Background: The aim of the study was a comprehensive psychological evaluation of living kidney donors. Existing studies indicate a high donor satisfaction with the decision to donate and good donor quality of life in short-term, as well as in long-term follow-up periods. In many studies, questionnaires with only a few items have been used to assess psychological health or well-being; however, most studies exclusively measured quality of life. Therefore, our retrospective single center study applied a broad assessment of psychological variables. We evaluated whether standardized, differentiated and specific psychological research instruments confirmed the positive, long-term condition of kidney donors as reported in the scientific literature, albeit based on a limited set of variables.
Methods: From 1973 to 2001, 152 nephrectomies were performed in Frankfurt. In the context of a detailed medical follow-up examination, a psychological study was implemented using a semi-structured interview and a set of four standardized, well-established questionnaires. Overall, data from 145 donors was included in the medical follow-up and 112 donors participated in the psychological investigation.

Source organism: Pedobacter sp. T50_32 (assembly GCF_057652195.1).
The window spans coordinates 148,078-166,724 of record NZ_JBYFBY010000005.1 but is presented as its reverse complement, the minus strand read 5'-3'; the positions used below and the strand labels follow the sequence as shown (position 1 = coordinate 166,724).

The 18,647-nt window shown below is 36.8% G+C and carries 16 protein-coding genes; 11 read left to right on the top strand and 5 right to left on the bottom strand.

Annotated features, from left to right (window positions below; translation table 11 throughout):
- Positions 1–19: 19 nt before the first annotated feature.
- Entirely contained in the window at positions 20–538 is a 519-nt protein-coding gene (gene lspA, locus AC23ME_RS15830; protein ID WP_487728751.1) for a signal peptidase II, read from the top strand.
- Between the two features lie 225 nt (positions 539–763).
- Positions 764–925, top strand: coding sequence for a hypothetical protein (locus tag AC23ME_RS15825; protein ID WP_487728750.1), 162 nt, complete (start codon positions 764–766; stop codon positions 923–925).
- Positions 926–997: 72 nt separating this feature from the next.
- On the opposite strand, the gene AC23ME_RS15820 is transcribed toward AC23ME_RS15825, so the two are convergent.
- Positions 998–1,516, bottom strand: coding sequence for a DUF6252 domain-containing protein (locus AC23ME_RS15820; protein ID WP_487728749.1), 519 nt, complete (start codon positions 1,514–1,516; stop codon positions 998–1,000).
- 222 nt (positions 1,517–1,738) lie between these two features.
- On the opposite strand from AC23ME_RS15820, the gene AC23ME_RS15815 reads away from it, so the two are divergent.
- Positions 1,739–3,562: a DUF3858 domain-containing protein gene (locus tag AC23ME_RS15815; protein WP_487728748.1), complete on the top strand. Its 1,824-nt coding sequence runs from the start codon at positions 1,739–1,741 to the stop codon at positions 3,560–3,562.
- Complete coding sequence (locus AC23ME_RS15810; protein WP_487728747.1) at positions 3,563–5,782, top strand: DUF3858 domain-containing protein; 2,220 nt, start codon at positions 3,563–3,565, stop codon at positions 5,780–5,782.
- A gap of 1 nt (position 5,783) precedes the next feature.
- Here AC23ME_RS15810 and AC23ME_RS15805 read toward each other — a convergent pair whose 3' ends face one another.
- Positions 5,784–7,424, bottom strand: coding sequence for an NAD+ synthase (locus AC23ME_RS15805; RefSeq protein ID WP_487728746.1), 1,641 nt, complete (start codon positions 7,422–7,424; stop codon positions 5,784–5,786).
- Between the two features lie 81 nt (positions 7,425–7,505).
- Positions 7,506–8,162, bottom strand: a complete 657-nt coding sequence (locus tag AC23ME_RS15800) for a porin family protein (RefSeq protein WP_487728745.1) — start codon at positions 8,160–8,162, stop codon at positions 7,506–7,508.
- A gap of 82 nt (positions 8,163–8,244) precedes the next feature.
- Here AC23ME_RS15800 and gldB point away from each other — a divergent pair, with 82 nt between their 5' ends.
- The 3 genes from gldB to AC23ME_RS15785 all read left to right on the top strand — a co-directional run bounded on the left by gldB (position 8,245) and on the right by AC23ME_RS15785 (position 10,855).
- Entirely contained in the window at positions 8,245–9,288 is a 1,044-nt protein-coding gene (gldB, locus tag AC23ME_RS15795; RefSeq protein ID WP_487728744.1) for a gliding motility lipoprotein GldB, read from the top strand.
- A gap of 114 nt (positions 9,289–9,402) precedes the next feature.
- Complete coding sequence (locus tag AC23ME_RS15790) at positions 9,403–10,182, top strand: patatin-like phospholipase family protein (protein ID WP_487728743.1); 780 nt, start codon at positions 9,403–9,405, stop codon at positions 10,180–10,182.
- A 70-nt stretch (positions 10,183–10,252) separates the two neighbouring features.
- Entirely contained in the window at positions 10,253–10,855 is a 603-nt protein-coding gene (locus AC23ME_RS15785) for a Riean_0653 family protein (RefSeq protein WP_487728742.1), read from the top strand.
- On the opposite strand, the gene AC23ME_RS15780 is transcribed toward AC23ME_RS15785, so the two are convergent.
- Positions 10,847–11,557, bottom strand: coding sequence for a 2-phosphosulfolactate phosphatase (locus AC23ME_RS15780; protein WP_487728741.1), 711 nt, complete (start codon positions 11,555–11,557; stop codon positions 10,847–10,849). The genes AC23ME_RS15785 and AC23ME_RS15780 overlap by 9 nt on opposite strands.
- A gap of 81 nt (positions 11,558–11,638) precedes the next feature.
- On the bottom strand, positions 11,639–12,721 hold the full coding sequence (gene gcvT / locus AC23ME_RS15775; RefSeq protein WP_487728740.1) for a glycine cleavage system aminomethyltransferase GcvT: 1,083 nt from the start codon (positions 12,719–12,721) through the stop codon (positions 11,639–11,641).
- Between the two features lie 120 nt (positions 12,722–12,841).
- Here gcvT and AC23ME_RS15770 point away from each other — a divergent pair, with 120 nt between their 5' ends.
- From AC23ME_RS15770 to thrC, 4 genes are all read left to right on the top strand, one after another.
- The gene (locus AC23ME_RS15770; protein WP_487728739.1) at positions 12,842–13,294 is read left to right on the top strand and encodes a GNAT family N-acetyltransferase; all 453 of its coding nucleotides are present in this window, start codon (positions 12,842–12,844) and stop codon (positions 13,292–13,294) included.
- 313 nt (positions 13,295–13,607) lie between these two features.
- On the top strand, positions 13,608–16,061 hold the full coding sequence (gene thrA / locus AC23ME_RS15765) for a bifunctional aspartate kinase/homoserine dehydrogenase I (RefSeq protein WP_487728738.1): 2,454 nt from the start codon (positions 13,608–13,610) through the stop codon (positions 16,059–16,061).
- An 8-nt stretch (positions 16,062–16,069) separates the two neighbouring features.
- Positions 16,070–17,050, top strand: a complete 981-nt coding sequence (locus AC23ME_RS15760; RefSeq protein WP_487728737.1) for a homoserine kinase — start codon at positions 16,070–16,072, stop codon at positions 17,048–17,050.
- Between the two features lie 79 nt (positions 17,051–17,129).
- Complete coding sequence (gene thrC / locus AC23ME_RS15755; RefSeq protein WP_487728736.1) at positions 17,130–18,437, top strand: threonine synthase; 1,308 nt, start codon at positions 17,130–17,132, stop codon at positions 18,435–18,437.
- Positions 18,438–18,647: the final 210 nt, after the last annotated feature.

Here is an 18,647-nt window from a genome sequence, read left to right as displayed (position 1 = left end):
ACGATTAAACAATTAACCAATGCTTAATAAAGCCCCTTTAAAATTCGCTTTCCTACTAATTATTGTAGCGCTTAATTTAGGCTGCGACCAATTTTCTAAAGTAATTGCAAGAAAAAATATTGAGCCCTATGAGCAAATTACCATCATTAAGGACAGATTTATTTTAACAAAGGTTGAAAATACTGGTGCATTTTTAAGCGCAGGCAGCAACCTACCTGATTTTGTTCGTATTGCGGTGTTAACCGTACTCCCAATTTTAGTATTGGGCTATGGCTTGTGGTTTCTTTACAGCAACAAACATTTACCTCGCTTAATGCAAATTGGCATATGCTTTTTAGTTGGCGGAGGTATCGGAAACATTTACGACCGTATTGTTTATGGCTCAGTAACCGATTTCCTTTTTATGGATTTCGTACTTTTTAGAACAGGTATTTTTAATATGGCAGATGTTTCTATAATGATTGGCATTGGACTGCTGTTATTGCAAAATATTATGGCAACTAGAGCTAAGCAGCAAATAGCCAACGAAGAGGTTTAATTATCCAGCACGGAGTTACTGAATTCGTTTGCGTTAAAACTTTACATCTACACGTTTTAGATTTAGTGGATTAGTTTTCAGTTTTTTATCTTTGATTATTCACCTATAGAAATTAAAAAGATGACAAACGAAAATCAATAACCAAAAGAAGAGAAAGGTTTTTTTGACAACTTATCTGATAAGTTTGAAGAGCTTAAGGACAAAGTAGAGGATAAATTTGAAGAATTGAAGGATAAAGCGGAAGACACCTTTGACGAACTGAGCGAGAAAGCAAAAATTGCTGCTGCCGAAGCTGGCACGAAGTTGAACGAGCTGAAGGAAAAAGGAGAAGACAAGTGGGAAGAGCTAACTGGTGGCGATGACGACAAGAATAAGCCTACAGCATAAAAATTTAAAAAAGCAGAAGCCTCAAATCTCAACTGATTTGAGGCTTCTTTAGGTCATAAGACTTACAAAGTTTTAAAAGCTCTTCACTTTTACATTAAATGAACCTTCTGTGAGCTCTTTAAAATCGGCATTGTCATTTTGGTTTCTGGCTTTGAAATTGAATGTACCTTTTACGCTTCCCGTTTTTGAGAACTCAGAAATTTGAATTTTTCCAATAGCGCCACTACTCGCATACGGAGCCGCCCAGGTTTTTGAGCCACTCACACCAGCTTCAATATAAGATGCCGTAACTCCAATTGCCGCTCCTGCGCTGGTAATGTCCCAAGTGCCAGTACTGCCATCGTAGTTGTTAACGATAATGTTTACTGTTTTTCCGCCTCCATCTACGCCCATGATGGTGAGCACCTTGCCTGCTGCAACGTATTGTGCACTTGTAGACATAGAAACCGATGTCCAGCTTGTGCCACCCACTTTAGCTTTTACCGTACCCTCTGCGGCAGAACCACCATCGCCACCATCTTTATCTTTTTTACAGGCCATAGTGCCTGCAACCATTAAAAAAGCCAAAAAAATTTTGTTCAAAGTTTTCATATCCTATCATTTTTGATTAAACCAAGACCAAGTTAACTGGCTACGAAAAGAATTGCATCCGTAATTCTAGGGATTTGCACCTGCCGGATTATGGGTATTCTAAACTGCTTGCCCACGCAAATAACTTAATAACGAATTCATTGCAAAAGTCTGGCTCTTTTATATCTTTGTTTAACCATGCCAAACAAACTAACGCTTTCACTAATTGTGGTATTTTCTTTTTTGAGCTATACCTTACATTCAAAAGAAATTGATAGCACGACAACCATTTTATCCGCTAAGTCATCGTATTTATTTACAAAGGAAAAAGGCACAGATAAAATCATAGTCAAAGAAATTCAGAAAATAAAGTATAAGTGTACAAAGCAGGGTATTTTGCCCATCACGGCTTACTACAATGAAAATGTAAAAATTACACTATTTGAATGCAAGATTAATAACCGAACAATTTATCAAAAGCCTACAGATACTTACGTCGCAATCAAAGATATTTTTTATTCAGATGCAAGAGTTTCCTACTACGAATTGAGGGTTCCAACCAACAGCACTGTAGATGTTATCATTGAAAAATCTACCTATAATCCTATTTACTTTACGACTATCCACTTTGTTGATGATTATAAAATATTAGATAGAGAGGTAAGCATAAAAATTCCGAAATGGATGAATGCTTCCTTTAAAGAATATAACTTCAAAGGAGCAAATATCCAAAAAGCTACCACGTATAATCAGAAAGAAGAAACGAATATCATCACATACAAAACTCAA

Results: The mean age of donors was 55.9 (+/- 10.7) yrs at follow-up, and the time-since-donation was 11.2 (+/- 7.5) yrs. Donors scored better on a wide range of the psychological scales such as psychological symptoms, health behavior and health consciousness that was to be expected in comparison with data from representative German population samples. Nearly all donors (97%) would choose to donate again, and 91% remain entirely satisfied with their decision.
Conclusion: The study demonstrates that existing results, reporting positive long-term psychological donor well-being, could be confirmed by a set of comprehensive, standardized and multi-methodological psychological instruments.